Ways To Break The Bonds Of An Abusive Relationship

Hey guys, been a while.
First of all, Happy New Month.
Secondly, I just watched a man beat up a lady he call his fiancee! I watched the lady throw the ring back at him and ran away! I was expecting someone to come out from somewhere and say "April fool" but it never happened! 
I was really impressed by her actions and decided to write something about it. So, I'm dedicating to post to her (wherever she is) and to others like her!
Image result for cartoon image of fighting couple
Feeling deeply attached to a partner that has turned on you is one of the worst relationship spots to find yourself. Been in that position can make it extremely difficult for one to arrive at decisions that will be in their best interest. The brain will be more apt to make rationalizations when we are deeply connected to someone. Remaining in an abusive relationship/marriage is not healthy! And if you come out alive, you are a survivor of violence!
Here are approaches most helpful for a survivor to implement in the aftermath of psychopathic (psychopathic because the abuser must be mentally unstable) abuse in their relationship:
1.     No contact
2.     Detachment
3.     Support
Let’s look at why these methods are helpful in teaching people how to leave an abusive relationship:
1. No contact:
Through the process of love, our brain will have many chemical reactions, which take place automatically. Therefore, when we are trying to move past this type of abusive relationship, we can reduce the chances of the brain having those reactions (of bonding) by limiting the time around the person.
Their presence can intensely activate the emotional system of the brain, and sometimes, it can activate the regions that reduce our pain. This would be a problem because reducing pain could increase the bond with the abuser, making healing more difficult. It puts the survivor back at stage one.
Given the nature of people with these disorders, they cannot help but expose their ex-mate to mixtures of kindness, betrayal, manipulation, aggression, and so on. As human beings, we are going to have chemical responses to the people in our lives. Deciding to go “no contact” becomes an obstacle to that exposure. It gives the brain chemistry a chance to settle down. Once it is settled, it will be easier to have exposure to them (if necessary) without feeling intense neurochemical, bonding related reactions.
2. Detachment:
Now, of course, full “no contact” is not possible for everyone. Sometimes,, there may be co-parenting responsibilities, business involvement and so on. However, you can engage in detachment, even if “no contact” is not an option for you.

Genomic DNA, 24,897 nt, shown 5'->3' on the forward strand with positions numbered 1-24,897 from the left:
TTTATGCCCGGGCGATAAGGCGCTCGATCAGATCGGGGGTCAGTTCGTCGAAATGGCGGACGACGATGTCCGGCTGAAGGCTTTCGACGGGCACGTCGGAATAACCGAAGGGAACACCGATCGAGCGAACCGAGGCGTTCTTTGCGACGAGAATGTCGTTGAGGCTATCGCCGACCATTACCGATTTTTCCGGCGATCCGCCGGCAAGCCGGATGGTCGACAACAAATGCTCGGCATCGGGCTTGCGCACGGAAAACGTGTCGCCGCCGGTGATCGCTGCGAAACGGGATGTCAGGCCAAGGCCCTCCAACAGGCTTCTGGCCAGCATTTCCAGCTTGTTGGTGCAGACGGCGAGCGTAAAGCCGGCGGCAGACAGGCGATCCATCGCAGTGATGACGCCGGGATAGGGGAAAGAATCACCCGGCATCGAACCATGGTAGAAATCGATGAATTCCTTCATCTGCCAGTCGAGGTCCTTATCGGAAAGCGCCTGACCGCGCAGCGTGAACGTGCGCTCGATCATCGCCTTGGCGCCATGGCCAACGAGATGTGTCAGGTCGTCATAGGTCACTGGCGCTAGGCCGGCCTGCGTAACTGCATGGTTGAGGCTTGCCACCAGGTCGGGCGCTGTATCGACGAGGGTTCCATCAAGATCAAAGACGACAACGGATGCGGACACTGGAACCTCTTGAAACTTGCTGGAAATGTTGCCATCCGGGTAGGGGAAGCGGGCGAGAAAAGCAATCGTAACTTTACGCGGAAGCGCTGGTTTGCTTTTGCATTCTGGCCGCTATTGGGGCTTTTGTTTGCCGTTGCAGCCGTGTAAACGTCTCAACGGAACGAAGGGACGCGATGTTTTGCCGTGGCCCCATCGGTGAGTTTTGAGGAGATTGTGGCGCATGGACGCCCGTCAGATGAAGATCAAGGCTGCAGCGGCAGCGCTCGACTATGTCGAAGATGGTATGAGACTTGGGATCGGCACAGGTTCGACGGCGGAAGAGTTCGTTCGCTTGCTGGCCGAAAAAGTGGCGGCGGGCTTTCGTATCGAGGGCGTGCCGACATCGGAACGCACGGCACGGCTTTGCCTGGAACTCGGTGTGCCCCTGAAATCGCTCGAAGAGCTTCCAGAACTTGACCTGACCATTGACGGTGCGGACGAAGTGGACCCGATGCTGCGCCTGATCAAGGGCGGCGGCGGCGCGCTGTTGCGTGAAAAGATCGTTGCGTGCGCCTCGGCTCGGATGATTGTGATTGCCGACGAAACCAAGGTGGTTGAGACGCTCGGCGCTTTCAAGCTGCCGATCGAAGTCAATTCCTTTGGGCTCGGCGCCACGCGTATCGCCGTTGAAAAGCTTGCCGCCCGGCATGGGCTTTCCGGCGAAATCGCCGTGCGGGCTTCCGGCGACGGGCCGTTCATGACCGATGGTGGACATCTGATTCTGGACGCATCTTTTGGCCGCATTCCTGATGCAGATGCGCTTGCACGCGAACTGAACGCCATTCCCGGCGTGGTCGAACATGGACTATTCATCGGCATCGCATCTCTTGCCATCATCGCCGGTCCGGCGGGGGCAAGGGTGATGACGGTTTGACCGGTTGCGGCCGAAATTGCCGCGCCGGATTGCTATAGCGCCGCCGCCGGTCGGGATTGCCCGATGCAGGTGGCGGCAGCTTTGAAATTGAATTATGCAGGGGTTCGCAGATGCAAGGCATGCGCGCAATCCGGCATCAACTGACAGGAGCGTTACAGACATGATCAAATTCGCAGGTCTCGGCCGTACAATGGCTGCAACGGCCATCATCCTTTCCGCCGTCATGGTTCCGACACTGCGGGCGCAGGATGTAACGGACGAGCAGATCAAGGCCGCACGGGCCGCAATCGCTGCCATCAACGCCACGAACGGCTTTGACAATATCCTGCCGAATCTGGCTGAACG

Detachment involves a conscious decision and full belief that you will not be a part of this relationship anymore. People who engage in detachment tell themselves that they will not be pulled into, fall for, or accept any of the nonsense (manipulation) that their partner knew worked on them in the past. Detachment is using your cognitive (thinking) abilities as protection of your emotional system. Because, emotionally, a survivor recently out of an abusive relationship might feel addicted to their ex, distressed, in emotional pain, and confused by their partner’s behavior.
Practicing detachment is not easy in the early stages of ending an abusive relationship because it will require ignoring the emotional messages the brain is likely sending. For example, you may get an overwhelming feeling to check his social media; find out more about the new guy/girl he/she is dating; text her; call him because you need closure; talk about him in forums. Those messages from the brain will be strong because they are coming from the deepest part of our being. For detachment to work, two things are needed: 1) the willingness to tell yourself “no” when the desire to engage in certain behaviors is strong, and 2) narcissism spectrum education. Teach yourself to be interested in yourself and your personal affairs.
Detachment from the person with a violating, abusive personality can happen even when you are in pain and required to have sporadic contact with the abuser. You can think of it as an internal “no contact.” Always protect your emotions with this thought barrier- “I know exactly the kind of guy/girl he/she is… and he/she will not get access to your precious emotions anymore!”
3. Support:
We all probably know that we need support in times of crisis and pain. But let me tell you what the brain does with support. It responds to love, compassion, and presence of kind people with the release of oxytocin. Oxytocin helps to ease anxiety and has a calming impact on the nervous system. It causes us to feel connected. Through connection, we feel stronger. Support is essential to have as a part of your healing — it helps to break the trauma bond.
Not all support is equal; the harsh, tough love type where you feel you have to defend why you are feeling sad and fragile will cause the brain to have a stress reaction, rather than a calming response. So please be mindful of the type of people you allow around you during this period.
It would be synonymous to getting an exfoliating treatment on your face that was recently burned in a fire. The skin is far too fragile and will be damaged by the harshness. The timing would be all wrong.
Please, I beg you to flee any abusive relationship! It will do you a lot of good. Talk to a professional if you need help!


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